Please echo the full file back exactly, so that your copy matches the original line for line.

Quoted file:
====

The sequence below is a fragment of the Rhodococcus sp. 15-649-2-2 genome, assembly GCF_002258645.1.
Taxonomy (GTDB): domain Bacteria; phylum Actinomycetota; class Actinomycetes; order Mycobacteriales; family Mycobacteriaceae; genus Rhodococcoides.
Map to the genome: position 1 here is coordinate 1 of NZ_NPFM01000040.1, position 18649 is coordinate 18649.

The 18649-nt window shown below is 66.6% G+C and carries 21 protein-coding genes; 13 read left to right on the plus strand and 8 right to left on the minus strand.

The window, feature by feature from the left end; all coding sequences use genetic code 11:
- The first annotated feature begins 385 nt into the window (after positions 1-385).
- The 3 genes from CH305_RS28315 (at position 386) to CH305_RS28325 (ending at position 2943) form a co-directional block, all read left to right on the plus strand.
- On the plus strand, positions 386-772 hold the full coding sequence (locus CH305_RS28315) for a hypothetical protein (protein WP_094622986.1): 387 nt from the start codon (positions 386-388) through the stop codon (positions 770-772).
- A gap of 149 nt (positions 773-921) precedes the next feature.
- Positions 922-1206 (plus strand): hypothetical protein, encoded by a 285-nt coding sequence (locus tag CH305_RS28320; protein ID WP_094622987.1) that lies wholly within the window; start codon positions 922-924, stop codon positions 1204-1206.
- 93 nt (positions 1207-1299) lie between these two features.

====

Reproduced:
The sequence below is a fragment of the Rhodococcus sp. 15-649-2-2 genome, assembly GCF_002258645.1.
Taxonomy (GTDB): domain Bacteria; phylum Actinomycetota; class Actinomycetes; order Mycobacteriales; family Mycobacteriaceae; genus Rhodococcoides.
Map to the genome: position 1 here is coordinate 1 of NZ_NPFM01000040.1, position 18649 is coordinate 18649.

The 18649-nt window shown below is 66.6% G+C and carries 21 protein-coding genes; 13 read left to right on the plus strand and 8 right to left on the minus strand.

The window, feature by feature from the left end; all coding sequences use genetic code 11:
- The first annotated feature begins 385 nt into the window (after positions 1-385).
- The 3 genes from CH305_RS28315 (at position 386) to CH305_RS28325 (ending at position 2943) form a co-directional block, all read left to right on the plus strand.
- On the plus strand, positions 386-772 hold the full coding sequence (locus CH305_RS28315) for a hypothetical protein (protein WP_094622986.1): 387 nt from the start codon (positions 386-388) through the stop codon (positions 770-772).
- A gap of 149 nt (positions 773-921) precedes the next feature.
- Positions 922-1206 (plus strand): hypothetical protein, encoded by a 285-nt coding sequence (locus tag CH305_RS28320; protein ID WP_094622987.1) that lies wholly within the window; start codon positions 922-924, stop codon positions 1204-1206.
- 93 nt (positions 1207-1299) lie between these two features.